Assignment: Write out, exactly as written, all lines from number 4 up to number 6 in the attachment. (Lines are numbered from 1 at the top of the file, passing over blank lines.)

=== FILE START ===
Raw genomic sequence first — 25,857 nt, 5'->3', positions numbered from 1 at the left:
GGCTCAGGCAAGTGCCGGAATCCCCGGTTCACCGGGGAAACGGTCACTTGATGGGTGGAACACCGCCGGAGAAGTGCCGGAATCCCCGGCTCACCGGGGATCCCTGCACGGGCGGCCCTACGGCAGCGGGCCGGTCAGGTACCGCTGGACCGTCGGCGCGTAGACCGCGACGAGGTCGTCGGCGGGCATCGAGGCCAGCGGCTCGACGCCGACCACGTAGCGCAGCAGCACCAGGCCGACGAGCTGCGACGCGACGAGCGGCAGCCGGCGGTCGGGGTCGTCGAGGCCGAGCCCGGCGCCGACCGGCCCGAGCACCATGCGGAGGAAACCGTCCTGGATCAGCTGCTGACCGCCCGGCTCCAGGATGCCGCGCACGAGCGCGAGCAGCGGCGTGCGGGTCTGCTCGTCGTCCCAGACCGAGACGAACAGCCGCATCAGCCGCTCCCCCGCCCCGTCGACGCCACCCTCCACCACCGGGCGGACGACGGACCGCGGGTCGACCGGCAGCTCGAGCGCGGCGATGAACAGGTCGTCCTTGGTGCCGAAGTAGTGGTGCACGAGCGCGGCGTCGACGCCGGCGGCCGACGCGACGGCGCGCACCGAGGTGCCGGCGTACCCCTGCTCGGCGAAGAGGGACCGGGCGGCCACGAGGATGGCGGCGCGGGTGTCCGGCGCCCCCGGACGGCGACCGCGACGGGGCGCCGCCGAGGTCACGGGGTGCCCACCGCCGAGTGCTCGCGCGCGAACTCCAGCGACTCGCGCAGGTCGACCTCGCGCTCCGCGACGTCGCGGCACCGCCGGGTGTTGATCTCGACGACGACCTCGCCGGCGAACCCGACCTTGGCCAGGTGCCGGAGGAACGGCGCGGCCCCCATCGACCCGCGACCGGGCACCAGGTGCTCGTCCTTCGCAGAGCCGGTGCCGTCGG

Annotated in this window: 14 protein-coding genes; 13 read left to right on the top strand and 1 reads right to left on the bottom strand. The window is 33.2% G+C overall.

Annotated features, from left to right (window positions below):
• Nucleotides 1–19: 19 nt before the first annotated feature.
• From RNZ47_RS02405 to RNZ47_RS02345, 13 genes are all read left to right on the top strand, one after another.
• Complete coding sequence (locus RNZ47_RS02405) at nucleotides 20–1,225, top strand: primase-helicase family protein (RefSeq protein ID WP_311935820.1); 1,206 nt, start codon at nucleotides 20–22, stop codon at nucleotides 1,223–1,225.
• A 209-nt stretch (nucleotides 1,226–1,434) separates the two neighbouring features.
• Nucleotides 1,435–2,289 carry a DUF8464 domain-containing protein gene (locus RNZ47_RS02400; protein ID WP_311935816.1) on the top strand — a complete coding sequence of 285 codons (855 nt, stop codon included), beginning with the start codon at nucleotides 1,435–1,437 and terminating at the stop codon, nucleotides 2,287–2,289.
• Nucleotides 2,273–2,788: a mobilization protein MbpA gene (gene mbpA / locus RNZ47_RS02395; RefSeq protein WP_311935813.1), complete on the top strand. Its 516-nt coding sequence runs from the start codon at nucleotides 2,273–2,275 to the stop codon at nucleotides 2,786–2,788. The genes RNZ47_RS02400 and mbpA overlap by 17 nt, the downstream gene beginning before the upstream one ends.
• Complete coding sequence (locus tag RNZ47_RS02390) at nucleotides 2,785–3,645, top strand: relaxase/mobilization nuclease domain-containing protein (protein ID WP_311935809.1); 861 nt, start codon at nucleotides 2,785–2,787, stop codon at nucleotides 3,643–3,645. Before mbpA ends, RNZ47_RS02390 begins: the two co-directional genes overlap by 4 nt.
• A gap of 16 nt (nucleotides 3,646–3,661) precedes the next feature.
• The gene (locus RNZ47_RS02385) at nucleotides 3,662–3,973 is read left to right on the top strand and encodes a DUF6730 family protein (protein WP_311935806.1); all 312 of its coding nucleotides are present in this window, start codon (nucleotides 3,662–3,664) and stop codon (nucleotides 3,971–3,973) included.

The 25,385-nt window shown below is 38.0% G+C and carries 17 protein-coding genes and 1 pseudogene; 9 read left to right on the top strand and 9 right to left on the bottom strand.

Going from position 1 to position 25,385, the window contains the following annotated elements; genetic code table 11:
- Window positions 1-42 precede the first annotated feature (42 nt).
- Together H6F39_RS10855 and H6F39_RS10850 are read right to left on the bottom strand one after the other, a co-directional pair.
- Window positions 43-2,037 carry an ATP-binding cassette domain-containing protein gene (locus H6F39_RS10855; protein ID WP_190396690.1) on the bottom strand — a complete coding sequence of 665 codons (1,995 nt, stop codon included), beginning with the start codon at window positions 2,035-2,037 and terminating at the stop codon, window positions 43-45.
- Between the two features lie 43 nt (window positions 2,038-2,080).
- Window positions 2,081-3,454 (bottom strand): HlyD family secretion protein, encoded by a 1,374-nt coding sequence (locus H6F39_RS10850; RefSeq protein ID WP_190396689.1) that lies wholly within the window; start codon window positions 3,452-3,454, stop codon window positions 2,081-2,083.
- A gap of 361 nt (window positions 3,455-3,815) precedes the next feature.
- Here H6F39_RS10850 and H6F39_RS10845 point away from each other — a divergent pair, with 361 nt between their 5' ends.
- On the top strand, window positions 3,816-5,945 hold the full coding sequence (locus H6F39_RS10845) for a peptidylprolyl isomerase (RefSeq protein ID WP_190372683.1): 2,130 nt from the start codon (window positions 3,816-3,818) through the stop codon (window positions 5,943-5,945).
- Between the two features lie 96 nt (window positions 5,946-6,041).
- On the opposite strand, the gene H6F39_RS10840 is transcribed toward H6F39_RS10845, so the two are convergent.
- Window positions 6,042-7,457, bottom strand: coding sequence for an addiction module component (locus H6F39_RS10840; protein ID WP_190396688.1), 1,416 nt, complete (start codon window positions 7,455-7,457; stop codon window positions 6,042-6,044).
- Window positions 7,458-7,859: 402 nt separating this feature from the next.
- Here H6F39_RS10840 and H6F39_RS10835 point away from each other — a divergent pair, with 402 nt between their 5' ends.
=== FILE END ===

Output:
Annotated features, from left to right (window positions below):
• Nucleotides 1–19: 19 nt before the first annotated feature.
• From RNZ47_RS02405 to RNZ47_RS02345, 13 genes are all read left to right on the top strand, one after another.